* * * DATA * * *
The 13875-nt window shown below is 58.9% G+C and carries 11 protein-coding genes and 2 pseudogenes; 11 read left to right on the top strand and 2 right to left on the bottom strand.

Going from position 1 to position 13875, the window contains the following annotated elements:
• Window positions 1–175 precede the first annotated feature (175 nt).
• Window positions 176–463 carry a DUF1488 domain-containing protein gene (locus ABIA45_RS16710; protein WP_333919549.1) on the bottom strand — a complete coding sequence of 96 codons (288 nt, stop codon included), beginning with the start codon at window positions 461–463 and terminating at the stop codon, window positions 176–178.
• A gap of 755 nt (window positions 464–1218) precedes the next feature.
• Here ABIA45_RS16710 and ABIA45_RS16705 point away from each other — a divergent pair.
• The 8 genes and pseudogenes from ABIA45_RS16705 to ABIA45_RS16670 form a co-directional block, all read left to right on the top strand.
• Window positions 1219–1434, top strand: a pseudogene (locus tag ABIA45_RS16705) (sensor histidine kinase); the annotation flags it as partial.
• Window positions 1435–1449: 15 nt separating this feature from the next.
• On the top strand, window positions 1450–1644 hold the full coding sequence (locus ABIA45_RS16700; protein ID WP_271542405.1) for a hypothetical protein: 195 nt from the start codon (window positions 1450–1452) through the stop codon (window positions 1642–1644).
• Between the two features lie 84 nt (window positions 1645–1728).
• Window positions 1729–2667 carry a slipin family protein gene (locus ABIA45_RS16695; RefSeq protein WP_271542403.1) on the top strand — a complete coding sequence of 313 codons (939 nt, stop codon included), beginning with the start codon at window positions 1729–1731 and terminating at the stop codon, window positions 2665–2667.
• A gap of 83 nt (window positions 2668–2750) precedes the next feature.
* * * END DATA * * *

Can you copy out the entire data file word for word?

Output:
The 13875-nt window shown below is 58.9% G+C and carries 11 protein-coding genes and 2 pseudogenes; 11 read left to right on the top strand and 2 right to left on the bottom strand.

Going from position 1 to position 13875, the window contains the following annotated elements:
• Window positions 1–175 precede the first annotated feature (175 nt).
• Window positions 176–463 carry a DUF1488 domain-containing protein gene (locus ABIA45_RS16710; protein WP_333919549.1) on the bottom strand — a complete coding sequence of 96 codons (288 nt, stop codon included), beginning with the start codon at window positions 461–463 and terminating at the stop codon, window positions 176–178.
• A gap of 755 nt (window positions 464–1218) precedes the next feature.
• Here ABIA45_RS16710 and ABIA45_RS16705 point away from each other — a divergent pair.
• The 8 genes and pseudogenes from ABIA45_RS16705 to ABIA45_RS16670 form a co-directional block, all read left to right on the top strand.
• Window positions 1219–1434, top strand: a pseudogene (locus tag ABIA45_RS16705) (sensor histidine kinase); the annotation flags it as partial.
• Window positions 1435–1449: 15 nt separating this feature from the next.
• On the top strand, window positions 1450–1644 hold the full coding sequence (locus ABIA45_RS16700; protein ID WP_271542405.1) for a hypothetical protein: 195 nt from the start codon (window positions 1450–1452) through the stop codon (window positions 1642–1644).
• Between the two features lie 84 nt (window positions 1645–1728).
• Window positions 1729–2667 carry a slipin family protein gene (locus ABIA45_RS16695; RefSeq protein WP_271542403.1) on the top strand — a complete coding sequence of 313 codons (939 nt, stop codon included), beginning with the start codon at window positions 1729–1731 and terminating at the stop codon, window positions 2665–2667.
• A gap of 83 nt (window positions 2668–2750) precedes the next feature.